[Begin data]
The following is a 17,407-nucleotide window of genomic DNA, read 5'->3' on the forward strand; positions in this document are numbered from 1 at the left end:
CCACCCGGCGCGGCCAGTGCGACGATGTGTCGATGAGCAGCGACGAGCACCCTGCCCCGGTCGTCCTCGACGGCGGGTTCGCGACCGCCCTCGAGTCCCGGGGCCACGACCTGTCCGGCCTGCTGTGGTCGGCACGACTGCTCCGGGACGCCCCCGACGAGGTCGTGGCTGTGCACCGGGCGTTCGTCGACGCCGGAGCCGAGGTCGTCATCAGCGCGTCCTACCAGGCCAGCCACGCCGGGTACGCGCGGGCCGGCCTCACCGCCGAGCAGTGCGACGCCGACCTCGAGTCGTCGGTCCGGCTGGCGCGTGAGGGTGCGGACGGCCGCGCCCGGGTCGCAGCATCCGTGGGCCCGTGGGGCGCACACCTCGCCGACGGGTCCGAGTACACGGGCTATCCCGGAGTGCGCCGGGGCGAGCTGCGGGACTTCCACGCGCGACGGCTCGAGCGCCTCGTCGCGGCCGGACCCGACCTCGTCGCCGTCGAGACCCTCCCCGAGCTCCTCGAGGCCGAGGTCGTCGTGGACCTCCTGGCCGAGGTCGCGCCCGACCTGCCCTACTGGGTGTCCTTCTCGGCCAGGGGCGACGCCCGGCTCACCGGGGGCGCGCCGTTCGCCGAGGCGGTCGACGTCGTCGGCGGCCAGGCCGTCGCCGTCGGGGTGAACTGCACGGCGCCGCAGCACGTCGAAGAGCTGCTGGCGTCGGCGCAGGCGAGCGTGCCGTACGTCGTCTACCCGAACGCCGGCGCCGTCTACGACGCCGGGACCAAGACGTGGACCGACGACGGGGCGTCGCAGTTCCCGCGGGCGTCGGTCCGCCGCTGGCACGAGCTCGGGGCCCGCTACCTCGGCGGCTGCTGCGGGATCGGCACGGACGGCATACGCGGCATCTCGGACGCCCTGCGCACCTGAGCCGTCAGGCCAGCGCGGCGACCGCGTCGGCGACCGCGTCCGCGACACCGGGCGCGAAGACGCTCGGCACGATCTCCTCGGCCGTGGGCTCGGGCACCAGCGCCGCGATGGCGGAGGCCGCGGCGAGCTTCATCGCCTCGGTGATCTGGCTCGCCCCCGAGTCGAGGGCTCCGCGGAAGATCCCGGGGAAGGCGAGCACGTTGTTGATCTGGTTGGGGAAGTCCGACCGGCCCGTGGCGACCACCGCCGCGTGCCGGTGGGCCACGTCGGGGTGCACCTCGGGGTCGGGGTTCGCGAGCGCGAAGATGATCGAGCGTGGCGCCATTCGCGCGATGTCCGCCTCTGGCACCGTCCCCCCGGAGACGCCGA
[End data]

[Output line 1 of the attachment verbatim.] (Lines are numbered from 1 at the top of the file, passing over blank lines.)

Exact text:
The following is a 17,407-nucleotide window of genomic DNA, read 5'->3' on the forward strand; positions in this document are numbered from 1 at the left end: